Pinch Me: Polar Bears & Northern Lights

Natural Habitat Adventures February 20, 2017 6

Churchill Polar Bear Tour

While it is one of the best times to see wild polar bears, late November isn’t exactly prime time for viewing the northern lights in Churchill, Manitoba. Skies are supposed to be stormy. Winter is rolling in while ice forms on Hudson Bay. Polar bears shimmy in the snowflakes and prepare to head out for a season marked by plentiful seal breakfasts.

That’s the way it’s always been.

But then 2016 turned out to be the planet’s warmest year ever. Churchill had no sea ice in November. This is a big concern when it comes to polar bear conservation, since they rely on sea ice to hunt, rest and breed. Climate change is the biggest threat to polar bears’ survival. And news of record heat is big enough to shake up a lot of things—the atmosphere over this little slice of the subarctic being no exception.

I harbored secret prayers for a lucky night in Churchill, but I knew better than to count on seeing gashes of green and purple shimmering light dripping out of the sky. After all, the magic of spending time on the tundra with mighty polar bears felt like enough good fortune to last a lifetime.

Polar Bear on Tundra in Churchill

Weather along Hudson Bay was consistent with the rest of the planet in November. It was cold enough to be grateful for a thick down coat, but not frigid enough for sea ice. Watery current lapped the shores at the bay’s intertidal zone—a human border between Manitoba and Nunavut, the polar bears’ demarcation between summer fast and winter feast.

The Churchill polar bears were plentiful. They paced the piles of blood-red kelp, picking and choosing their morsels. Polar bears’ main source of food is seals; kelp becomes an alternative when the main dish is scarce. They stepped over lichen-covered rocks, wound through the willows, and traversed windswept layers of ice whipped into spikey crystals on the frozen ground. Sometimes they wandered right up to our Polar Rover. As they waited for the Hudson Bay to freeze, we watched for two solid days in absolute wonder.

“Pinch me,” I kept thinking.

That’s a polar bear underneath my nose. There’s another bear settling in for a snooze in front of our tire. A mama bear and cub are frolicking in the seaweed nearby. Four fierce males are snoozing peacefully within a paw’s length of one another. This one just stood up for a stretch. That one gave us the equivalent of a tween’s eye roll, then a yawn.

Polar Bear Yawn
It was awesome to look down the throat of a polar bear, to study a fierce claw close-up. Every single encounter was a thrill.

Polar Bear Paws in Churchill

And then we set out on the night rover. “Pinch me,” I thought, pulling out at sunset with a polar bear flanking our right side and November’s full moon rising in the sky.

By the time we parked for the loveliest of dinner parties, cozy within the tundra’s vast embrace, stars twinkled in a dark sky trying its darndest to defy the moon’s blinding light. The night was clear and my hope surged. I bundled up and headed outside on the back deck of the Polar Rover.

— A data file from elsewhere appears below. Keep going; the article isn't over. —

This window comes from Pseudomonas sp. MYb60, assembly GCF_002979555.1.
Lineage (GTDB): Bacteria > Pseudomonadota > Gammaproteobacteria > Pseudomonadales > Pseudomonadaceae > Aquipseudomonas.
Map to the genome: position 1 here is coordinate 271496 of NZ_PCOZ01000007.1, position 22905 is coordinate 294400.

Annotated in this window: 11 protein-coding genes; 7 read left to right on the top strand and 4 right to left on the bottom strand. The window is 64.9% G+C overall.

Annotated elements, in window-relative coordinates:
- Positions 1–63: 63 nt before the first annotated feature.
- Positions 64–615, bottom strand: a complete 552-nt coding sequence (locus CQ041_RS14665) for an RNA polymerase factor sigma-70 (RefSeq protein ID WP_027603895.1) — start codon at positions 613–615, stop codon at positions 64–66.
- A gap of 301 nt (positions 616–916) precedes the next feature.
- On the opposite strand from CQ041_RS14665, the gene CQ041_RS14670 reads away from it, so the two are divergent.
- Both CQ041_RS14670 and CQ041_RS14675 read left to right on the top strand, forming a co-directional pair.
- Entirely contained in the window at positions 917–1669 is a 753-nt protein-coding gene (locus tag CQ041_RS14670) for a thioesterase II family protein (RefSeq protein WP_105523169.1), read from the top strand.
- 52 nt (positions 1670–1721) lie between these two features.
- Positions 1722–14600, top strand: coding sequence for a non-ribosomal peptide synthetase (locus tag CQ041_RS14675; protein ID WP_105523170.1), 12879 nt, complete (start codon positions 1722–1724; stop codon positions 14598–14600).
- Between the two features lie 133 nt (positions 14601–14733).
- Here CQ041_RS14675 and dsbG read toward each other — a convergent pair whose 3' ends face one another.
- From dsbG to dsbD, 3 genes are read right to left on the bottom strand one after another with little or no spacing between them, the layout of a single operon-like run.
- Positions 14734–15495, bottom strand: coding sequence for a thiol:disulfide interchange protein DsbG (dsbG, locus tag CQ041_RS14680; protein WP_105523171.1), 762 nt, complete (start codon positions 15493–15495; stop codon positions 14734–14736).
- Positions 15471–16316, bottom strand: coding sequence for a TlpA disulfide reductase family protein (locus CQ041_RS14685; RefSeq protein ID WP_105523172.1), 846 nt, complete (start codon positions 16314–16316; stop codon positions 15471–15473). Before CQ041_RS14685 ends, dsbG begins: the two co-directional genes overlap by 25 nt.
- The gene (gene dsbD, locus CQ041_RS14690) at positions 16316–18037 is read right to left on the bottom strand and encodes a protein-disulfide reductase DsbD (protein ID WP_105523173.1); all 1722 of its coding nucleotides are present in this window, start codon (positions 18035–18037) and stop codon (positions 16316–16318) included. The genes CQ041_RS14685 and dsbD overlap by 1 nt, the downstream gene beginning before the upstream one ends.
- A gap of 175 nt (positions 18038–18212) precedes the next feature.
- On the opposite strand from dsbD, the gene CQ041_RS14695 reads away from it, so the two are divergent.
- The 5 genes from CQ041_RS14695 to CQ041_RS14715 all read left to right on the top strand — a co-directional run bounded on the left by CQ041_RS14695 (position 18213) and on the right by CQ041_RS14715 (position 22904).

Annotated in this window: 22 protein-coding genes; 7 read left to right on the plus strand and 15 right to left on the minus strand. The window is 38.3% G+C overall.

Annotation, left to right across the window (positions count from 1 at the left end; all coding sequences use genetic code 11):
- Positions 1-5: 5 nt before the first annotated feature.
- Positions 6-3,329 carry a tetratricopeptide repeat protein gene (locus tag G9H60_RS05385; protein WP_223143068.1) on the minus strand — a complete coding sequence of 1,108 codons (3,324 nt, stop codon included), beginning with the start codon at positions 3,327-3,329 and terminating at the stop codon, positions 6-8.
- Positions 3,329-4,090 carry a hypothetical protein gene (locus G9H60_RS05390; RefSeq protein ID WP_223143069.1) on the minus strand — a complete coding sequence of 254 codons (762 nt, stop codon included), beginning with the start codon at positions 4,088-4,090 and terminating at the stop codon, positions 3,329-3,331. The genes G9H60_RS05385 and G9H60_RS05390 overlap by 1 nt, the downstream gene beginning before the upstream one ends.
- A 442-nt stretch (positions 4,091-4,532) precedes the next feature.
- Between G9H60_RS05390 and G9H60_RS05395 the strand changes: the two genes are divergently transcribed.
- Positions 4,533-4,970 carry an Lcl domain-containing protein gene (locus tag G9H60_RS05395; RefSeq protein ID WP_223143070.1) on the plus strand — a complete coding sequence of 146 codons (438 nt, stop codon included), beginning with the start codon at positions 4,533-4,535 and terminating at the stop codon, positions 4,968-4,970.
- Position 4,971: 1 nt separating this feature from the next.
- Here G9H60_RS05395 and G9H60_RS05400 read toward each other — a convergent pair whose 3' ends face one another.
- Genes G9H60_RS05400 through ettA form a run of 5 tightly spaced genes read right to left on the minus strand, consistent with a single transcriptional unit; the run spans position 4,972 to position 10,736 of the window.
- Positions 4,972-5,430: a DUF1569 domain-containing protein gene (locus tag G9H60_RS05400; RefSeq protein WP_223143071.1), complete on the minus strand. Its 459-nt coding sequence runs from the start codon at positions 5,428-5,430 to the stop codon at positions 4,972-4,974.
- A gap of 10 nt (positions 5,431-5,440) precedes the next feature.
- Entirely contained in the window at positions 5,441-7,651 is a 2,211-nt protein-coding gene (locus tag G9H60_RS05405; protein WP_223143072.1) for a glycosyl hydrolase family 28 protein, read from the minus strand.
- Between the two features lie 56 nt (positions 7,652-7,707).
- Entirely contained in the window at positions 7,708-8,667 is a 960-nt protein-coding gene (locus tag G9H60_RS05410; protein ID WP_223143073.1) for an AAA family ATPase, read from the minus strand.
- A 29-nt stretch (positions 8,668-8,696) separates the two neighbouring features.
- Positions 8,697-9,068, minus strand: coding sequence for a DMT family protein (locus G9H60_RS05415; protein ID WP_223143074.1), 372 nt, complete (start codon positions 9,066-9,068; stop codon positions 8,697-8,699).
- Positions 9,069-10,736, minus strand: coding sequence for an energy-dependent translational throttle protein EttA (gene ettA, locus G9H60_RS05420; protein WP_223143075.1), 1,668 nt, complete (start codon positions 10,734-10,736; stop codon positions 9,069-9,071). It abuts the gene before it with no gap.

There they were. Northern lights—so many pretty lights. Faint at first, then surging across the sky. Green aurora borealis reflected off the dusky night sea, bending and twisting, shape-shifting from moment to moment. Oozing color out of the darkness. No question why ancient cultures looked to these spectacles for spirituality and mystical stories. Magic came to life in front of my eyes. A deep sense of wonder trailed the animated light show for hours.

“Pinch me,” I thought, unable to tear away my eyes, or my heart, from such a mystical encounter.

Northern Lights Churchill Canada
This guest post was written by Natural Habitat Adventures Writer & Editor Jennie Lay. All photos by Jennie Lay. 

6 Comments »

  1. Bonnie Barrett April 11, 2017 at 2:33 pm - Reply

    I was on the last trip of the year in late November and it was awesome. Best trip ever, saw lots of bears for sure. My dream & #1 Bucket List trip is in the books and the memories will last a lifetime.
    It was cloudy by then though so we didn’t see any Northern Lights. Just means I’ll have to go back.

  2. monica cruz saenz April 8, 2017 at 2:07 pm - Reply

    hello friends, someday (i hope soon) i would like to go to Churchil and i see my favorite creature like polar bear, i live so far of you but i have a promise with myself, i´m not going to leave this world until i see a polar bear …

  3. Betty Jo Angell April 8, 2017 at 7:52 am - Reply

    Do you charge single supplements?

    • Nick Grossman April 10, 2017 at 8:18 am - Reply

      Hi Betty Jo, thanks for your question. The per-person prices of Natural Habitat Adventures’ Churchill polar bear tours are based on double occupancy. Single supplement charges do vary by tour, so please call an Adventure Specialist at 800-543-8917 or refer to the “Dates, Prices & Info” sections of the trip pages on our website at http://www.nathab.com/polar-bear-tours

  4. Sharon Caserma April 8, 2017 at 7:50 am - Reply

    Great article, really want to see all these wonders.

  5. Campbell March 1, 2017 at 5:27 pm - Reply

    Beautiful article! Majestic bears, close up of the
    paws was marvellous. Northern lights spectacular
    and poignant.

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